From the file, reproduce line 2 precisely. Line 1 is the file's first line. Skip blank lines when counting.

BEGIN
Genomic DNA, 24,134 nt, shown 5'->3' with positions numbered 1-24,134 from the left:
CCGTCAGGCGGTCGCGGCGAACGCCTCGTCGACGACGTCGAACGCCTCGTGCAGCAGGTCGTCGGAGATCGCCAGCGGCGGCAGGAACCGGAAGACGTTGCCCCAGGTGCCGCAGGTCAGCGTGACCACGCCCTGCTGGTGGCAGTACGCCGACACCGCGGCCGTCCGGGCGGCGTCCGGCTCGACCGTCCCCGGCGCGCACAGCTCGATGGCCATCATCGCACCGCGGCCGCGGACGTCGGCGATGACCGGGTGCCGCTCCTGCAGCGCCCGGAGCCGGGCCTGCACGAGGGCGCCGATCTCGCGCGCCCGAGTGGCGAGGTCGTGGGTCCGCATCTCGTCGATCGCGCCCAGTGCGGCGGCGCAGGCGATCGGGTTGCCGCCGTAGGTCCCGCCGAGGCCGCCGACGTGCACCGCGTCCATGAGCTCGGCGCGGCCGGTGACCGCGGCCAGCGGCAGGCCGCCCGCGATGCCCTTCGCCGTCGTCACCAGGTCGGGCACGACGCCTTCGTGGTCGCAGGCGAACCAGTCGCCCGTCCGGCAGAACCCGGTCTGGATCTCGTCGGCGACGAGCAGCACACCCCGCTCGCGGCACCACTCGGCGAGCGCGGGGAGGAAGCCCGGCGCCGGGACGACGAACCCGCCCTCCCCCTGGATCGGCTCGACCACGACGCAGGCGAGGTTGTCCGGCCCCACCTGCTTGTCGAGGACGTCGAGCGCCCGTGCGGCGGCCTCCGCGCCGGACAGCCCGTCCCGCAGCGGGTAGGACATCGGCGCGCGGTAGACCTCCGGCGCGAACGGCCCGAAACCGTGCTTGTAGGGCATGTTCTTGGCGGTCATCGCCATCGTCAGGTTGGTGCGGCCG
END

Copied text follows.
CCGTCAGGCGGTCGCGGCGAACGCCTCGTCGACGACGTCGAACGCCTCGTGCAGCAGGTCGTCGGAGATCGCCAGCGGCGGCAGGAACCGGAAGACGTTGCCCCAGGTGCCGCAGGTCAGCGTGACCACGCCCTGCTGGTGGCAGTACGCCGACACCGCGGCCGTCCGGGCGGCGTCCGGCTCGACCGTCCCCGGCGCGCACAGCTCGATGGCCATCATCGCACCGCGGCCGCGGACGTCGGCGATGACCGGGTGCCGCTCCTGCAGCGCCCGGAGCCGGGCCTGCACGAGGGCGCCGATCTCGCGCGCCCGAGTGGCGAGGTCGTGGGTCCGCATCTCGTCGATCGCGCCCAGTGCGGCGGCGCAGGCGATCGGGTTGCCGCCGTAGGTCCCGCCGAGGCCGCCGACGTGCACCGCGTCCATGAGCTCGGCGCGGCCGGTGACCGCGGCCAGCGGCAGGCCGCCCGCGATGCCCTTCGCCGTCGTCACCAGGTCGGGCACGACGCCTTCGTGGTCGCAGGCGAACCAGTCGCCCGTCCGGCAGAACCCGGTCTGGATCTCGTCGGCGACGAGCAGCACACCCCGCTCGCGGCACCACTCGGCGAGCGCGGGGAGGAAGCCCGGCGCCGGGACGACGAACCCGCCCTCCCCCTGGATCGGCTCGACCACGACGCAGGCGAGGTTGTCCGGCCCCACCTGCTTGTCGAGGACGTCGAGCGCCCGTGCGGCGGCCTCCGCGCCGGACAGCCCGTCCCGCAGCGGGTAGGACATCGGCGCGCGGTAGACCTCCGGCGCGAACGGCCCGAAACCGTGCTTGTAGGGCATGTTCTTGGCGGTCATCGCCATCGTCAGGTTGGTGCGGCCG